- Returning to the C. elegans model, the researchers tested the effects of mianserin and of oxidative stress on worms with mutated -- and therefore inactive -- versions of the ANK3 gene, compared to non-mutated wild-type worms. ANK3 expression increases with age in worms. Mianserin maintains lower, youthful levels of ANK3 expression, but does require some ANK3 to be present for its effects on longevity. Thus, there seems to be a "Goldilocks" effect.
- Next, using more than 700 blood samples from patients diagnosed with psychiatric disorders, as well as studying samples from the Marion County (Indianapolis, Ind.) Coroner's office of people who had committed suicide, the investigators found significantly higher levels of expression of ANK3 in older (middle aged) patients than in younger patients, and a shift towards higher ANK3 levels in those who had committed suicide. Higher levels of ANK3 have also been reported independently by others in individuals with Hutchinson-Gilford progeria syndrome, a form of accelerated aging.
- Adding genes that had scored nearly as high as ANK3 in the Convergent Functional Genomics analysis to create a panel of biomarkers showed similar but somewhat stronger results, particularly among those who had committed suicide.
- Mitochondrial dysfunction was the top biological pathway where the top candidate genes for mood and stress-modulated longevity mapped. Over the last decade, accumulating evidence has suggested a causative link between mitochondrial dysfunction and aging.
- A few of the genes identified in this study are changed in opposite direction in longevity compared to previous reports in Alzheimer's disease, raising the possibility that the treatment of mood and stress disorders earlier in life might have an impact on later life Alzheimer's disease.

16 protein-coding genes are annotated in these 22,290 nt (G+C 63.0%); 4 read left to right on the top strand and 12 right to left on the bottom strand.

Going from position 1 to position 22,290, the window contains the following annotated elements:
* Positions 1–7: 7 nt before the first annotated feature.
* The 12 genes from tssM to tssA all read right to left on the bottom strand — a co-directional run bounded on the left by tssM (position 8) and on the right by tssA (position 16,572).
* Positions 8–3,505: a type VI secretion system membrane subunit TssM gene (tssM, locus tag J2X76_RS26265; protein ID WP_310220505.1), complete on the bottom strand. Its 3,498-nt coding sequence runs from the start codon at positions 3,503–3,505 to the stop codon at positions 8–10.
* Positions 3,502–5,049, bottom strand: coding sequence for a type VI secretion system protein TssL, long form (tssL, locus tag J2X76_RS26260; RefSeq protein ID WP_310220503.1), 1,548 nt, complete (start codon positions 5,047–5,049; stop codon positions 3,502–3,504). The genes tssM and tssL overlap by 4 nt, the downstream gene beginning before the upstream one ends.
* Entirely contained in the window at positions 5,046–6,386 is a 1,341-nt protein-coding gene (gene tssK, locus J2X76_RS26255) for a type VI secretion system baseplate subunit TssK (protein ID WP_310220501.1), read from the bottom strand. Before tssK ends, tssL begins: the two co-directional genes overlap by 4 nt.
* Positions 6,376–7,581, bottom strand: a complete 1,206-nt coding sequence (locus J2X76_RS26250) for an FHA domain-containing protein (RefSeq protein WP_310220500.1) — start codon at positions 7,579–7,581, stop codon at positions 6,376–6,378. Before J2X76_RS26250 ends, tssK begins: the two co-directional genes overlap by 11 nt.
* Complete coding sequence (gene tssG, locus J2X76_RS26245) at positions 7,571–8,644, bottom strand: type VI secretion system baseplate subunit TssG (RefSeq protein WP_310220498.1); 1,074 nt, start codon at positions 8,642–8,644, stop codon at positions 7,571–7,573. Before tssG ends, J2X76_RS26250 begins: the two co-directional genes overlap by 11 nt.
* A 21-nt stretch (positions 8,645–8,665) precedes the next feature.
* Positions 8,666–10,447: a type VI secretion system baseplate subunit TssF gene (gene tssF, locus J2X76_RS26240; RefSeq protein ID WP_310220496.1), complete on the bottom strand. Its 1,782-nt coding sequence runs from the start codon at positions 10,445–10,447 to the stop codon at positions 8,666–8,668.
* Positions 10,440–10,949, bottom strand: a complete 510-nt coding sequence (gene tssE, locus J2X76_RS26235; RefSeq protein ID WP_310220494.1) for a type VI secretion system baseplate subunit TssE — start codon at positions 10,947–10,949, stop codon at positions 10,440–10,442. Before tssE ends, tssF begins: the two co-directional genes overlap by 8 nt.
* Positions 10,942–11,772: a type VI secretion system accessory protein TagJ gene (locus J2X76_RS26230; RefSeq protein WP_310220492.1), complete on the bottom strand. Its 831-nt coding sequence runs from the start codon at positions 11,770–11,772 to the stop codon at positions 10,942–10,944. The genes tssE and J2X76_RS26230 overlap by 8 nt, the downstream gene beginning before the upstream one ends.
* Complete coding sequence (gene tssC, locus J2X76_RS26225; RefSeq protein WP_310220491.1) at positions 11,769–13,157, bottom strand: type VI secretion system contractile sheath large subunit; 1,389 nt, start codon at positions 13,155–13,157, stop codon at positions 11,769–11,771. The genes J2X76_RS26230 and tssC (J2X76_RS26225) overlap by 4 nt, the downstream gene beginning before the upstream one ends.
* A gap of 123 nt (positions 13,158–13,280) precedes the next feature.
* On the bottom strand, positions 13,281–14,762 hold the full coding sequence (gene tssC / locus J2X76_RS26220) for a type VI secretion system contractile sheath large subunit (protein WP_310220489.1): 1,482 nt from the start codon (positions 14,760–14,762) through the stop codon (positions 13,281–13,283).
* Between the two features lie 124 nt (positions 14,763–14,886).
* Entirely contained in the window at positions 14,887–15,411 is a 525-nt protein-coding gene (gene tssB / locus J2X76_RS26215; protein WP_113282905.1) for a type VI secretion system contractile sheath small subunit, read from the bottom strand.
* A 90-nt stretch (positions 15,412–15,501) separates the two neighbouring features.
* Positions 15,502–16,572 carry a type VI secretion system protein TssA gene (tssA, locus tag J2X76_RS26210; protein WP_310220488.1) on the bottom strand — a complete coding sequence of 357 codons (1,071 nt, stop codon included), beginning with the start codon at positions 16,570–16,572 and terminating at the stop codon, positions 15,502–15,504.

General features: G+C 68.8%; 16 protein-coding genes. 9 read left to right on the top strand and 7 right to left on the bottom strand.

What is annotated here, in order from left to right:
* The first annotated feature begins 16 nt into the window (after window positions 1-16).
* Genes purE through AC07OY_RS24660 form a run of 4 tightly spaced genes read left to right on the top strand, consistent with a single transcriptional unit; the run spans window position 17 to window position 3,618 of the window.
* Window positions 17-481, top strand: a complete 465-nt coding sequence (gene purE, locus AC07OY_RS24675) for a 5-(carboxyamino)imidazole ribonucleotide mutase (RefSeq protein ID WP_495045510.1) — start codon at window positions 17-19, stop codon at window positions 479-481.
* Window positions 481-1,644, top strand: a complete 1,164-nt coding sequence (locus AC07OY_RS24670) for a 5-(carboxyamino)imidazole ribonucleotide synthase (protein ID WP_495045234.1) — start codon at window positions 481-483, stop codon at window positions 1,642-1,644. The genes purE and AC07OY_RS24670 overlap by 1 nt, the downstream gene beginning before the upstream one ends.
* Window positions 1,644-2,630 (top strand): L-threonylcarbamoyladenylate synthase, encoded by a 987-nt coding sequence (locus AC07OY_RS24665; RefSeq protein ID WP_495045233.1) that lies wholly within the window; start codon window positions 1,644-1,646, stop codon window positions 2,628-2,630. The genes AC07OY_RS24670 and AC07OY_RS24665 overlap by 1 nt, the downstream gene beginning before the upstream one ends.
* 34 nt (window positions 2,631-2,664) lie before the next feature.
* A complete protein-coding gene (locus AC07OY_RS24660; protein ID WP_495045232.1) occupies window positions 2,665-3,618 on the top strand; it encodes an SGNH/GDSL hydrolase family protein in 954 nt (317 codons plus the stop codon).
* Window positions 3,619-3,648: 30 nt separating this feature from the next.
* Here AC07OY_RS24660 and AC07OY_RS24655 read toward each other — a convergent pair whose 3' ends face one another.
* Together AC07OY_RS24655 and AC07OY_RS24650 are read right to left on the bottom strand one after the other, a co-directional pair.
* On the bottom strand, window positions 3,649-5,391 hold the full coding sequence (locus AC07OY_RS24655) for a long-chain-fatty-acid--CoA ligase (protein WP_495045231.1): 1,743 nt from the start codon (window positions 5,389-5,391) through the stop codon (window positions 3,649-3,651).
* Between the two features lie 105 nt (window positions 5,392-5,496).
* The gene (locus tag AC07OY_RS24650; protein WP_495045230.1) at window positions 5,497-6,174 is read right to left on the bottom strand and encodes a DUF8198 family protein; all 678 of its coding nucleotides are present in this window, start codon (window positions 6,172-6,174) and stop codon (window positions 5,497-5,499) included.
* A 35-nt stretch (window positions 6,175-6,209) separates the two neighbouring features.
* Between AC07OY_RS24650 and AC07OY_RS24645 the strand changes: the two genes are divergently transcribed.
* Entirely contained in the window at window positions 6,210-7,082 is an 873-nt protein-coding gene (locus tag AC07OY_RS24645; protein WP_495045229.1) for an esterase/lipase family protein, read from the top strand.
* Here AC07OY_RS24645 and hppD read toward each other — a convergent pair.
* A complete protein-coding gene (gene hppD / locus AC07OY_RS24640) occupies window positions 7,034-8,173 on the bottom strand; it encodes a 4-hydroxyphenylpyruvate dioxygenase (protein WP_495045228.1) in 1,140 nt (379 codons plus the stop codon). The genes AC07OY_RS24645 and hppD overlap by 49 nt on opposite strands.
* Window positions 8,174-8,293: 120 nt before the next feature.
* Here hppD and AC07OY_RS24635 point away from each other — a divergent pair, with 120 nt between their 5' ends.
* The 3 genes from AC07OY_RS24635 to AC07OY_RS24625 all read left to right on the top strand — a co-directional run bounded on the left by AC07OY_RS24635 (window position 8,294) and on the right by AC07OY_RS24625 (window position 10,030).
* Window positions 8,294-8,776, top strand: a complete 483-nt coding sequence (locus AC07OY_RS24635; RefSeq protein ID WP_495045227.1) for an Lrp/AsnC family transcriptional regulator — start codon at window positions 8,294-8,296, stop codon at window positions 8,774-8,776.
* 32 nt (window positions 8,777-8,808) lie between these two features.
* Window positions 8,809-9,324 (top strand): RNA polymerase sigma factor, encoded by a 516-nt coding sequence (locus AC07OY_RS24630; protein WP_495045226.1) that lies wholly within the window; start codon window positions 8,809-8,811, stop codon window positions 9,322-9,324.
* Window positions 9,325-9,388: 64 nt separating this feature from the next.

- A large number of top genes identified in this study were changed in opposite direction in longevity compared to patterns of expression in suicide revealed by previous studies from the Niculescu group, suggesting the possibility of an evolutionary organismal "life switch", actively controlled by mood and stress.
- Bioinformatics drug repurposing analyses revealed a series of compounds that may act on these genes and promote longevity, such as the relatively innocuous omega-3 fatty acid DHA (docosahexaenoic acid), piracetam, quercetin, vitamin D and resveratrol, along with a series of existing drugs, such as estrogen-like compounds, antidiabetics and rapamycin.
The authors said that "these studies uncover ANK3 and other genes in our dataset as biological links between mood, stress and lifespan, that may be biomarkers for biological age as well as targets for personalized preventive or therapeutic interventions."
Additional information about Dr. Niculescu's work is available at his laboratory website: http://www.
Additional investigators contributing to the research were Sunitha Rangaraju, Daniel R. Salomon and Michael Petrascheck of the Scripps Research Institute; Daniel F. Levey, Kwangsik Nho, Nitika Jain, Katie Andrews, Helen Le-Niculescu and Andrew J. Saykin of the Indiana University School of Medicine.
The research was supported by two National Institutes of Health Directors' New Innovator Awards (1DP2OD007363 and 1DP2OD008398), as well as NIH U19 A1063603, NIH R00 LM011384 and IADC P30 AG010133.